Back to work

So I'm going back to work after 7 months off. I was diagnosed with Hashimotos back in January this year and sub clinical hypothyroidism then full blown hypothyroidism. Looking back it seems that I've had symptoms for at the very least two years, and probably more. During the months I've been off I've seen an Endocrinologist, a Neurologist and an ENT balance specialist and have been kind of pleased in a way to find out that the crazy mood swings, the depression, the dizziness, brain fog and inability to coordinate or even communicate (and loads of other symptoms) are down to thyroid problems. Not to mean that flippantly but there was some question of a brain tumour at one point or permanent damage from a car accident from 18 months ago. I've spent loads of time reading & researching this Hashimotos and am trying to make changes to help myself and am already feeling much better. However, I work long 13hour shifts in a crazy busy CCU where have to deal with some very emotive situations and people & I'm kind of really nervous about it. I'm looking forward to feeling back in a normal routine but think it's going to be very challenging and difficult sometimes. I'm very glad to have found this site as reading people's posts on here and getting lots of replies after posting questions has made me realised, more than anything, that I wasn't going mad! So just a big thanks to everyone for this.

12 Replies

  • Good luck at returning to work and am glad you're so much better. Just remember to look after yourself and rest when you can particularly after a long and busy day.

  • So good that you are going back to work - am sure everything will be fine. Some of your symptoms sound as if you could be suffering from B12 deficiency. Most Thyroid sufferers do :-( Have you had your Ferritin - Folate - B12 - Iron - VitD tested - and do you have the results ? When they are all good in their ranges you will feel stronger.

    Scroll down to read the signs and symptoms.....

    I am not medically qualified - just a fellow sufferer who has improved by improving my vitamin and mineral status along with optimal thyroid treatment. Most of which I have learnt from people here....

  • Good luck, IWNBB. I hope you've been able to negotiate a staggered return, straight back into 13 hour shifts will be very challenging.

  • Thankyou. I have, starting with 3x5hr shifts this week working up to 13hr shifts in 4 weeks with the possibility to extend the shorter shifts if I can't manage the longer days. I've done two days so far and am shattered. Onwards and upwards hopefully 😄

  • IWNBB, good news that you are being eased in. I hope it becomes easier.

  • Just wanted to say Good Luck IWNBB .

    Don't push yourself too hard.

    PP xx

  • Thankyou for this, I'm very tired after two short days back x

  • I read with interest that you have seen a balance specialist. My worst symptom has been feeling off balance but when i saw a balance consultant i was told that my underactive thyroid would not cause this. Frustrating!

  • How odd that there doesn't seem to be a general consensus on things like this. The consultant I saw explained that there are three things that effect balance...the inner ear, the brain and 'the rest of the body' with specific regard to hormones and that a problem with any of these can lead to problems. My balance has improved a lot as my symptoms have lessened.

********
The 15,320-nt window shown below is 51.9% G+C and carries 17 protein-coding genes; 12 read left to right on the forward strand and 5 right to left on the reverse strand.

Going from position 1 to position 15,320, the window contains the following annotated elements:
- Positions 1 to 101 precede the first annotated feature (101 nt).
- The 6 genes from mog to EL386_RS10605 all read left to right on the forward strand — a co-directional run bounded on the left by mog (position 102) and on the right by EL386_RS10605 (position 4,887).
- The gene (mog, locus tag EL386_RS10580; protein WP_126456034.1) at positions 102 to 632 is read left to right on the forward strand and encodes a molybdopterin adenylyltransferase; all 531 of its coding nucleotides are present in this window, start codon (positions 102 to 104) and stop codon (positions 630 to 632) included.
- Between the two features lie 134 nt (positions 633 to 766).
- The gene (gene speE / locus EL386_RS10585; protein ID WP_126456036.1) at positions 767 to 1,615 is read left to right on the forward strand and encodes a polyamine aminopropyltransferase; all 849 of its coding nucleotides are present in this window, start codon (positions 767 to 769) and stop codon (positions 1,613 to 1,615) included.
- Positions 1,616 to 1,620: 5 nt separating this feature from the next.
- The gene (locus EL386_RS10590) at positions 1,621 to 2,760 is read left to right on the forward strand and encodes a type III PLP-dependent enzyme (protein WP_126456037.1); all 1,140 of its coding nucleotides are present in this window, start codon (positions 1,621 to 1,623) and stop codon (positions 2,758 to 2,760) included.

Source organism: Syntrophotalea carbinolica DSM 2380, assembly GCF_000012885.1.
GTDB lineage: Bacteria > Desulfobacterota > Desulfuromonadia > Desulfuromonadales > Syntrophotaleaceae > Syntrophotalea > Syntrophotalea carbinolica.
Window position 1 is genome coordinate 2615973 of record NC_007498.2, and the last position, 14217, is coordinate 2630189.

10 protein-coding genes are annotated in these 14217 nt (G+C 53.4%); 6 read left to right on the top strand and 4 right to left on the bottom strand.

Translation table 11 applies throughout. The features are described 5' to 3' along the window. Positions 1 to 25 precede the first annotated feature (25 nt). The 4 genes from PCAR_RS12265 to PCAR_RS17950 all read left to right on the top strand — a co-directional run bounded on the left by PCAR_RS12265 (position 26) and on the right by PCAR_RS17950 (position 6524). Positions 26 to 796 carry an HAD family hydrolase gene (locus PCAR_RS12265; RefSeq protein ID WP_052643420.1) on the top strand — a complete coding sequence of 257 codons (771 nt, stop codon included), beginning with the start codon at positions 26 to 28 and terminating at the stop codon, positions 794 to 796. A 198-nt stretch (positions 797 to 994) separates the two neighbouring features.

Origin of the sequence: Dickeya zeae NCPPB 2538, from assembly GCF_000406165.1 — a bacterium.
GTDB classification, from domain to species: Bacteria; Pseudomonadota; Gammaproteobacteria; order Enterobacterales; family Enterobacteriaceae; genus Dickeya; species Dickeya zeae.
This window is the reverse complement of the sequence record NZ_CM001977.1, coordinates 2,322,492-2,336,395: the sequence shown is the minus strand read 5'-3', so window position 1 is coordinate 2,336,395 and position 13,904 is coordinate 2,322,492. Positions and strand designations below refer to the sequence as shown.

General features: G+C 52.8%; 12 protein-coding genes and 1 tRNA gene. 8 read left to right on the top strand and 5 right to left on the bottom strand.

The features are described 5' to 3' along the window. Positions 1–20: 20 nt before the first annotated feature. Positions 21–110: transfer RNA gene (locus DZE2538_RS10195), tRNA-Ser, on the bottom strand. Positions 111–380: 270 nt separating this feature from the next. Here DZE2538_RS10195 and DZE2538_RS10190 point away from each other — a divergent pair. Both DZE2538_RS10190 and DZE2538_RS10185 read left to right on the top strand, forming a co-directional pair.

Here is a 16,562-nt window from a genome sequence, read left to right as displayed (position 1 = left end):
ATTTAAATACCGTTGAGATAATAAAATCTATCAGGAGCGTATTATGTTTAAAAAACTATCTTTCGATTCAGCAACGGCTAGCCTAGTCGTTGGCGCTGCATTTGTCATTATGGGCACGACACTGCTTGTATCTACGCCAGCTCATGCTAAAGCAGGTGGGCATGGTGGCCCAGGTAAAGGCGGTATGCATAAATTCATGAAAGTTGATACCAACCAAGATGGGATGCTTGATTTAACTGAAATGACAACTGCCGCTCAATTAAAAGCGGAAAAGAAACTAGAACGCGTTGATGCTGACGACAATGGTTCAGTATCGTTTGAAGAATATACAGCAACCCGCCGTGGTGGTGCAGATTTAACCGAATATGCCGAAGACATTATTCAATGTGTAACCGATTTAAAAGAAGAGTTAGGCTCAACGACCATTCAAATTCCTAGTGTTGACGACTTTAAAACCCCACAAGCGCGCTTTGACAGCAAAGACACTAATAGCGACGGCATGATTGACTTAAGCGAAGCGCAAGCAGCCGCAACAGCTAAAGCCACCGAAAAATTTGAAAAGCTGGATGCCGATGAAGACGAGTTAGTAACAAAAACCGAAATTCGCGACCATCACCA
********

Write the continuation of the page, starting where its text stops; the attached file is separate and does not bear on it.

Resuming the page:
• I know lots of people are saying to be gentle with yourself, but I also think it's worth preparing yourself to fight for that. You may find that you can only do 80 or 90% of what you could do before, and nobody is going to hand that to you on a plate. Good luck!

  • Good luck with your return to work. :)

    Regarding your balance problems, I had/have these too. I have found several things that helped me, but nothing has been a cure in its own right, and I still have some remaining problems.

    1) Thyroid meds of the right type for me, in sufficient quantity to make me feel well.

    2) Taking high dose methylcobalamin. I wasn't B12 deficient according to either serum B12 testing or active B12 testing. But I had loads of symptoms of B12 deficiency so I started taking methylcobalamin anyway. It has helped with my balance enormously, but I deteriorate quickly if I stop taking the methylcobalamin, so I plan to take it permanently.

    3) Going gluten-free. I've had a test for coeliac disease and it was negative. But I had so many improvements when I experimented with going gf that I must have some form of intolerance. None of the improvements I got affected my gut, they only affected my brain, so I'm assuming I have gluten ataxia. My balance improved a lot going gf.

    I still have balance problems under two circumstances that I know of. Firstly, my balance is not good in the dark. And secondly, I stagger terribly if I have to walk on a narrow pavement where I am confined e.g. by a high wall on one side and parked cars on the other.

    So, if you still have balance problems perhaps you may need to try some additional things. Luckily, no 2 and 3 are easily tried without the medical profession needing to get involved - you can experiment to your heart's content if either of the ideas interests you.

  • That's very interesting about the dark and confined spaces. I've been feeling so much better recently but was on a trip in some caves last week and just lost balance and fell to one side stumbling. Thanks for the other ideas. I'm trying gluten free now and am getting my B12 tested this week then will start taking a supplement.

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